By James Falls, November 30 2018 —
At the Oct. 23 meeting of the Students’ Union Student Legislative Council, a new academic misconduct policy proposal was discussed. However, it and was met with concern about the language used in the policy, as well as its scope.
The University of Calgary vice-provost student experience Susan Barker said that the new policy has taken U of C’s existing academic misconduct ‘rules and regulations’ and converted them to a ‘policy’ framework, allowing for better application. Barker also said that the new policy will lead to the development of procedures, allowing for consistent application of the rules across campus.
Several SLC members asked for clarification about certain terms defined in the policy, which included the word “dishonesty.” In an interview with the Gauntlet, SU vice-president academic Jessica Revington said removing the word from policy is a goal for the SU.
“My focus is really taking away the word ‘dishonesty’ and looking more at the impact that their behaviour has on academic integrity as a whole,” Revington said.
U of C legal counsel Deborah Book was open to the possibility of alternate language in the policy, and Susan Barker later confirmed the language was altered.
Revington also expressed a desire for the policy to define ‘academic integrity.’
“I’d really like to see a piece that explains to students what academic integrity is, why it’s important and how it applies to students on a regular basis,” Revington said.
When asked about the potential to include academic integrity in the policy, Book also noted that its inclusion would be inappropriate. Instead, she said she prefers to focus the policy on what is considered misconduct and how it can be identified and investigated.
Concerns around the policy’s language were shared by other members of SLC. During the Oct. 23 council, faculty of nursing representative Candace Cho said that using the term “unauthorized collaboration” in the policy may discourage students from helping one another unless explicitly authorized by an instructor.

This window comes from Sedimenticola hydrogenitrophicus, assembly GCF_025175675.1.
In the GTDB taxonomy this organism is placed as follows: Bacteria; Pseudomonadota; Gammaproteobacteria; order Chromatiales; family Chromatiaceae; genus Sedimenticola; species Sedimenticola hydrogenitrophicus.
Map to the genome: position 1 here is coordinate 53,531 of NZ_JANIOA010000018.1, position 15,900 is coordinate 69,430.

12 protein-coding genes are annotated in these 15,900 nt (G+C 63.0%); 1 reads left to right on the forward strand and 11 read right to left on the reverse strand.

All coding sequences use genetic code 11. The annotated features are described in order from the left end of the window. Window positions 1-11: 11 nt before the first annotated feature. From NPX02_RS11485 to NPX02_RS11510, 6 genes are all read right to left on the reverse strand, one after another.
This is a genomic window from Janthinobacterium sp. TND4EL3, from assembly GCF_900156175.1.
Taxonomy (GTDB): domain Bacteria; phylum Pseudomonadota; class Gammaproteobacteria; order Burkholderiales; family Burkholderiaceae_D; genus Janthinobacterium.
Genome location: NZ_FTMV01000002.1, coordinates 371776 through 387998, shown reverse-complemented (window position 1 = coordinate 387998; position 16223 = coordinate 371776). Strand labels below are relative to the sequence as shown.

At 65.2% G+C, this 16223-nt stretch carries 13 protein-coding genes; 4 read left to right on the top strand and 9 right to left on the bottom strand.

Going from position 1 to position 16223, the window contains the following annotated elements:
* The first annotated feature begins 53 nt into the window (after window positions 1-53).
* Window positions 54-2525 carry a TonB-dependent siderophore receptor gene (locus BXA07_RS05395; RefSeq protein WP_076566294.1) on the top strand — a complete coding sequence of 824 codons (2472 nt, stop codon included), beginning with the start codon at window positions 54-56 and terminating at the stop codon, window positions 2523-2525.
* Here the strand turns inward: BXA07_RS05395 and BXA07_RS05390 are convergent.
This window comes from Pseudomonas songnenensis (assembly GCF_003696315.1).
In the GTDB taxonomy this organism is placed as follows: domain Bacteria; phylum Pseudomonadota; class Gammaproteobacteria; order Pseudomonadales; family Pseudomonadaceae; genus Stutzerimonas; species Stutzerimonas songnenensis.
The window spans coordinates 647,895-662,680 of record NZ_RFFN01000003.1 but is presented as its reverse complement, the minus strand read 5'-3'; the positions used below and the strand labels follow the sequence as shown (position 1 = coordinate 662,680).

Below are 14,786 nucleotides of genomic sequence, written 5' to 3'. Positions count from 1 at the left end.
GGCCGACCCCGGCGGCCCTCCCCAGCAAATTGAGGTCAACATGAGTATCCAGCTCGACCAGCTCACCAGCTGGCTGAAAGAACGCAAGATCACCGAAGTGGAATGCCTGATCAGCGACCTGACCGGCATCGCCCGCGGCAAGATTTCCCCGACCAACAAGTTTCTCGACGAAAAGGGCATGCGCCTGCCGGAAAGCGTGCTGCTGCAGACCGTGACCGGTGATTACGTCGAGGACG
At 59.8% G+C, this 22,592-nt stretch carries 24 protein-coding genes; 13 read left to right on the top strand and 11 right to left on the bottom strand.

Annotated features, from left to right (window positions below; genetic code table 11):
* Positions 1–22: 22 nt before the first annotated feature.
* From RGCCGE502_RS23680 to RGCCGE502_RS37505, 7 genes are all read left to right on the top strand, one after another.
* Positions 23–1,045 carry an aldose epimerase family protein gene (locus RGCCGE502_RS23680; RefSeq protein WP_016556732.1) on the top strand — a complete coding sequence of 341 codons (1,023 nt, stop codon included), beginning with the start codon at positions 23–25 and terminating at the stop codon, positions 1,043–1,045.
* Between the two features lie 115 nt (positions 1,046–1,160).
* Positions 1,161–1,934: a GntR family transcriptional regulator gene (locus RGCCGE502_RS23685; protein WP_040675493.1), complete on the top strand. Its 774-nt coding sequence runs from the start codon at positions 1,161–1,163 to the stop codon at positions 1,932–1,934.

Barker later told the Gauntlet that Cho’s feedback was considered.
“We’ve changed that and the wording now reads ‘cooperating or collaborating in completing academic activities when the instructor has indicated the assignment is to be completed on an individual basis,’ ” Barker said. “It’s not really a little edit of what was in there before — we’ve really changed it completely.”
The new policy also covers the use of web-sharing applications like CourseHero and OneNote. During the Oct. 23 meeting, arts representative Dana Nasser asked if this was considered academic misconduct. Barker went on to say that the use of these applications raised several issues that necessitate a case-by-case analysis and that they will try to find some clarity in the use of these applications.
Revington considered this to be an example where the term “dishonesty” is inappropriate.
“When using course-sharing sites like CourseHero or OneNote, students might not be aware that posting their notes is a violation of academic integrity and being able to explain that to students goes beyond just a policy,” Revington said.
Barker agreed with this, adding the complexity of student behaviour must be considered.
“What we need to focus on are the behaviours,” Barker said. “Some of the behaviours that are contrary to university policy probably don’t find under academic misconduct, because really the academic misconduct is about doing something for academic gain,” Barker said.
Revington believes the policy needs further consultation with the campus community.
“I know there’s a new academic integrity officer working out of the Student Success Centre and I would really like to see her being consulted to see further consultation with the Student’s Union, as well as with students as a whole so that the definition of academic integrity that the University of Calgary comes up with is representative not just of the university’s values, but of the students values as a whole,” Revington said.
According to Barker, academic integrity will be a point of focus in the policy.
“We’ll be focusing on that in the coming months. We already had Academic Integrity Week and some of the materials were shared at that point,” Barker said. “What we’ve found with academic integrity is that it’s really contextual, it’s really different for an undergraduate student than a grad student who’s doing a lot of research in their program.”
The policy will face final approval in March, with more discussions and recommendations from General Faculties Committees (GFC) coming in January.
“It seems pretty straightforward, but to go through proper consultation and approval does take a little time,” Barker said. “If groups want to chat with us, we’re pretty open and responsive to groups if they wish to learn more. And of course, there’s students on all of the GFC committees, so we have good student thoughts.”